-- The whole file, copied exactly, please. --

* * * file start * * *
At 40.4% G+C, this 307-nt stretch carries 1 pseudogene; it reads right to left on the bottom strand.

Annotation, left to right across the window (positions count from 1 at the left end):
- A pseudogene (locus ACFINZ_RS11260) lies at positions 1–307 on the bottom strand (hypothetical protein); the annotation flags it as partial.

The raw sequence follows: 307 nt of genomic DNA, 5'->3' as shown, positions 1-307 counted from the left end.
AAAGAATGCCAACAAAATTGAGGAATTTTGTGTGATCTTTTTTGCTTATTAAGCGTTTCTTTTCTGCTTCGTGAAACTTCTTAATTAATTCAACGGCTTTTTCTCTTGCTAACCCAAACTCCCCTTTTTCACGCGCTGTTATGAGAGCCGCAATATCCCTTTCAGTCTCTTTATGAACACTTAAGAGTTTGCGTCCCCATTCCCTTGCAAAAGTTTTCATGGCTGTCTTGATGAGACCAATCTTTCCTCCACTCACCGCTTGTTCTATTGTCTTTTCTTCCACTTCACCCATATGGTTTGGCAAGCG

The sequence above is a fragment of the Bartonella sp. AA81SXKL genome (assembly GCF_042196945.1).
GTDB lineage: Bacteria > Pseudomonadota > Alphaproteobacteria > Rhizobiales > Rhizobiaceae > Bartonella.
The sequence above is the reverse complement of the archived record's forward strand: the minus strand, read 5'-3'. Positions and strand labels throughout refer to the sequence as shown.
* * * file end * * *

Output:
At 40.4% G+C, this 307-nt stretch carries 1 pseudogene; it reads right to left on the bottom strand.

Annotation, left to right across the window (positions count from 1 at the left end):
- A pseudogene (locus ACFINZ_RS11260) lies at positions 1–307 on the bottom strand (hypothetical protein); the annotation flags it as partial.

The raw sequence follows: 307 nt of genomic DNA, 5'->3' as shown, positions 1-307 counted from the left end.
AAAGAATGCCAACAAAATTGAGGAATTTTGTGTGATCTTTTTTGCTTATTAAGCGTTTCTTTTCTGCTTCGTGAAACTTCTTAATTAATTCAACGGCTTTTTCTCTTGCTAACCCAAACTCCCCTTTTTCACGCGCTGTTATGAGAGCCGCAATATCCCTTTCAGTCTCTTTATGAACACTTAAGAGTTTGCGTCCCCATTCCCTTGCAAAAGTTTTCATGGCTGTCTTGATGAGACCAATCTTTCCTCCACTCACCGCTTGTTCTATTGTCTTTTCTTCCACTTCACCCATATGGTTTGGCAAGCG

The sequence above is a fragment of the Bartonella sp. AA81SXKL genome (assembly GCF_042196945.1).
GTDB lineage: Bacteria > Pseudomonadota > Alphaproteobacteria > Rhizobiales > Rhizobiaceae > Bartonella.
The sequence above is the reverse complement of the archived record's forward strand: the minus strand, read 5'-3'. Positions and strand labels throughout refer to the sequence as shown.